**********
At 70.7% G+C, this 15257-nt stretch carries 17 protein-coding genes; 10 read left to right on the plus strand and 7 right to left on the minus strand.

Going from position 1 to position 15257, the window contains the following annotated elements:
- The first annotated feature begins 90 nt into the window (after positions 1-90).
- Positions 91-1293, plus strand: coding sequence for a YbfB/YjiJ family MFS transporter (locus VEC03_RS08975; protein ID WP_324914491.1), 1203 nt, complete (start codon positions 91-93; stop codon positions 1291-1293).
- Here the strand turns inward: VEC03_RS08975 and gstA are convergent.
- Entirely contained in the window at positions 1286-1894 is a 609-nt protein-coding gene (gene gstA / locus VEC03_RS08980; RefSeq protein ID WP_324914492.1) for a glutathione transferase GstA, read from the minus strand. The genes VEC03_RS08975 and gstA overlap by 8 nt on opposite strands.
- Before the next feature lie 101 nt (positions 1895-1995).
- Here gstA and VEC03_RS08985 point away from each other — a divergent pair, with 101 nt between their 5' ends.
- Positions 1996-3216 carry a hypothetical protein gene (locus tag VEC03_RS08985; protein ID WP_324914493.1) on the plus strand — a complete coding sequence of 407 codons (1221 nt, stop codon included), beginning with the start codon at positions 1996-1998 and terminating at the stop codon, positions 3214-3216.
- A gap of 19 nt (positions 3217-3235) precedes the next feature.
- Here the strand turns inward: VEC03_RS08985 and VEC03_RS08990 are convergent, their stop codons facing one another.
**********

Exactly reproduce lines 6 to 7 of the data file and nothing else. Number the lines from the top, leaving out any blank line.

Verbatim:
- Entirely contained in the window at positions 1286-1894 is a 609-nt protein-coding gene (gene gstA / locus VEC03_RS08980; RefSeq protein ID WP_324914492.1) for a glutathione transferase GstA, read from the minus strand. The genes VEC03_RS08975 and gstA overlap by 8 nt on opposite strands.
- Before the next feature lie 101 nt (positions 1895-1995).